As I was browsing around regarding CBOW issues and stumbled upon this, here is an alternative answer to your (first) question ("What is a projection layer vs. matrix?"), by looking at the NNLM model (Bengio et al., 2003):
If comparing this to Mikolov's model[s] (shown in an alternative answer to this question), the cited sentence (in the question) means that Mikolov removed the (non-linear!) $tanh$ layer seen in Bengio's model shown above. And Mikolov's first (and only) hidden layer, instead of having individual vectors $C(w_i)$ for each word, only uses one vector that sums up the "word parameters", and then those sums get averaged. So this explains the last question ("What does it mean that the vectors are averaged?"). The words are "projected into the same position" because the weights assigned to the individual input words are summed up and averaged in Mikolov's model. Therefore, his projection layer looses all positional information, unlike Bengio's first hidden layer (aka. the projection matrix) - thereby answering the second question ("What does it mean that all words get projected into the same position?"). So Mikolov's model[s] retained the "word parameters" (the input weight matrix), removed the projection matrix $C$ and the $tanh$ layer, and replaced both with a "simple" projection layer.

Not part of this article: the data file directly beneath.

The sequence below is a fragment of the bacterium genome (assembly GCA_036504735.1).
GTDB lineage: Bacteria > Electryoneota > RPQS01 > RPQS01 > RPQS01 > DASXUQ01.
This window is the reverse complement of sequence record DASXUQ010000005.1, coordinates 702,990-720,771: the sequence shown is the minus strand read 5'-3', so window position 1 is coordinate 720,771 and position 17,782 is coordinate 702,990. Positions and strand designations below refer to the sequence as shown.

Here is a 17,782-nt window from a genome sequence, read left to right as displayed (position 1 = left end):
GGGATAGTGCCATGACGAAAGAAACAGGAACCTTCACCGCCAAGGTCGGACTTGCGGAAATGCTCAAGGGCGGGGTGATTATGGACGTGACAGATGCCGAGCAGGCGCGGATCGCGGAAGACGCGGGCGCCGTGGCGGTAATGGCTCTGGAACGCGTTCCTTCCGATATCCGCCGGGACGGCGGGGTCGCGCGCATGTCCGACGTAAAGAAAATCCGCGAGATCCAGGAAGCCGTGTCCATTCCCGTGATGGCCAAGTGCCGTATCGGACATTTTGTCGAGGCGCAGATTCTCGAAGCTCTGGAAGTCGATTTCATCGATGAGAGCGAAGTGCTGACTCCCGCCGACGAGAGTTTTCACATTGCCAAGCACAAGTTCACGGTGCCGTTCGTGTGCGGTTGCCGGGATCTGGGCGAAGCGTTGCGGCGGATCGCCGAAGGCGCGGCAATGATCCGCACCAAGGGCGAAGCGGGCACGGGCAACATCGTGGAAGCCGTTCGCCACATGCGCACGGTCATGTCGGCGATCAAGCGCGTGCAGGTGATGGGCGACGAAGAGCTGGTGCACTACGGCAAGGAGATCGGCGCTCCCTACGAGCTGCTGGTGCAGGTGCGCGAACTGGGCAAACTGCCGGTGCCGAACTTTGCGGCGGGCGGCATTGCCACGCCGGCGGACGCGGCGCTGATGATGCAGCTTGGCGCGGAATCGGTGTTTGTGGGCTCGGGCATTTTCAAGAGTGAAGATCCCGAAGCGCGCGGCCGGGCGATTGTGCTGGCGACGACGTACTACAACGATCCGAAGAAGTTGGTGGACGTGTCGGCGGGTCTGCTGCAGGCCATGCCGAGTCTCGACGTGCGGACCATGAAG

To add, and "just for the record": The real exciting part is Mikolov's approach to solving the part where in Bengio's image you see the phrase "most computation here". Bengio tried to lessen that problem by doing something that is called hierarchical softmax (instead of just using the softmax) in a later paper (Morin & Bengio 2005). But Mikolov, with his strategy of negative subsampling took this a step further: He doesn't compute the negative log-likelihood of all "wrong" words (or Huffman codings, as Bengio suggested in 2005) at all, and just computes a very small sample of negative cases, which, given enough such computations and a clever probability distribution, works extremely well. And the second and even more major contribution, naturally, is that the whole thing about his additive "compositionality" ("man + king = woman + ?" with answer queen), which only really works well with his Skip-Gram model, and can be roughly understood as taking Bengio's model, applying the changes Mikolov suggested (i.e., the phrase cited in your question), and then inverting the whole process. That is, guessing the surrounding words from the output words (now used as input), $P(context | w_t = i)$, instead.